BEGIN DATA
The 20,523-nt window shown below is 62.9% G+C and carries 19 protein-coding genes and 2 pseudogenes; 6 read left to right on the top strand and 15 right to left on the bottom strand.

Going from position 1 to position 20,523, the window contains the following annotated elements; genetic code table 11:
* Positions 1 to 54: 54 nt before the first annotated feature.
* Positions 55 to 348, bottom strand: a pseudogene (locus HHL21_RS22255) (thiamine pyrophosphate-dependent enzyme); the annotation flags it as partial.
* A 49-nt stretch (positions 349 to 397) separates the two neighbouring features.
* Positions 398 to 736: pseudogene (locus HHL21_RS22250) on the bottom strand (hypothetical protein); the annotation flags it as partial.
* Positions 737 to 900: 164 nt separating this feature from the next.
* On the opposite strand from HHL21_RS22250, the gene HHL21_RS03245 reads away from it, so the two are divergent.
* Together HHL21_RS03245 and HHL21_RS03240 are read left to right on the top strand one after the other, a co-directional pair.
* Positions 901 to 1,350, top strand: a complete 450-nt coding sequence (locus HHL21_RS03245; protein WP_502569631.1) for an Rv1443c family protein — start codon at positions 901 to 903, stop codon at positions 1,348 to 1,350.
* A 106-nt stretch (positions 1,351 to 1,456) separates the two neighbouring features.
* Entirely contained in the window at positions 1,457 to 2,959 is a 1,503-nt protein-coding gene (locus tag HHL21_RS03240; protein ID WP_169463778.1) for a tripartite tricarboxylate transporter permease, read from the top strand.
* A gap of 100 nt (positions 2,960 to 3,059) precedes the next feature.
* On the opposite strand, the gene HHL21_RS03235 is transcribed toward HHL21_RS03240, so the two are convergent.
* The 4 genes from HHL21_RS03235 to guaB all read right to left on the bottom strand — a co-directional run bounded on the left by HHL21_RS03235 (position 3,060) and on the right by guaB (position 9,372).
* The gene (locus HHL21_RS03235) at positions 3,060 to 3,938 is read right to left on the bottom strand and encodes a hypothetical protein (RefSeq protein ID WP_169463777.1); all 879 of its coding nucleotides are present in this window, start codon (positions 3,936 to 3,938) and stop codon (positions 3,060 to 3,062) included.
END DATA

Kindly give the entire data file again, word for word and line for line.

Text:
The 20,523-nt window shown below is 62.9% G+C and carries 19 protein-coding genes and 2 pseudogenes; 6 read left to right on the top strand and 15 right to left on the bottom strand.

Going from position 1 to position 20,523, the window contains the following annotated elements; genetic code table 11:
* Positions 1 to 54: 54 nt before the first annotated feature.
* Positions 55 to 348, bottom strand: a pseudogene (locus HHL21_RS22255) (thiamine pyrophosphate-dependent enzyme); the annotation flags it as partial.
* A 49-nt stretch (positions 349 to 397) separates the two neighbouring features.
* Positions 398 to 736: pseudogene (locus HHL21_RS22250) on the bottom strand (hypothetical protein); the annotation flags it as partial.
* Positions 737 to 900: 164 nt separating this feature from the next.
* On the opposite strand from HHL21_RS22250, the gene HHL21_RS03245 reads away from it, so the two are divergent.
* Together HHL21_RS03245 and HHL21_RS03240 are read left to right on the top strand one after the other, a co-directional pair.
* Positions 901 to 1,350, top strand: a complete 450-nt coding sequence (locus HHL21_RS03245; protein WP_502569631.1) for an Rv1443c family protein — start codon at positions 901 to 903, stop codon at positions 1,348 to 1,350.
* A 106-nt stretch (positions 1,351 to 1,456) separates the two neighbouring features.
* Entirely contained in the window at positions 1,457 to 2,959 is a 1,503-nt protein-coding gene (locus tag HHL21_RS03240; protein ID WP_169463778.1) for a tripartite tricarboxylate transporter permease, read from the top strand.
* A gap of 100 nt (positions 2,960 to 3,059) precedes the next feature.
* On the opposite strand, the gene HHL21_RS03235 is transcribed toward HHL21_RS03240, so the two are convergent.
* The 4 genes from HHL21_RS03235 to guaB all read right to left on the bottom strand — a co-directional run bounded on the left by HHL21_RS03235 (position 3,060) and on the right by guaB (position 9,372).
* The gene (locus HHL21_RS03235) at positions 3,060 to 3,938 is read right to left on the bottom strand and encodes a hypothetical protein (RefSeq protein ID WP_169463777.1); all 879 of its coding nucleotides are present in this window, start codon (positions 3,936 to 3,938) and stop codon (positions 3,060 to 3,062) included.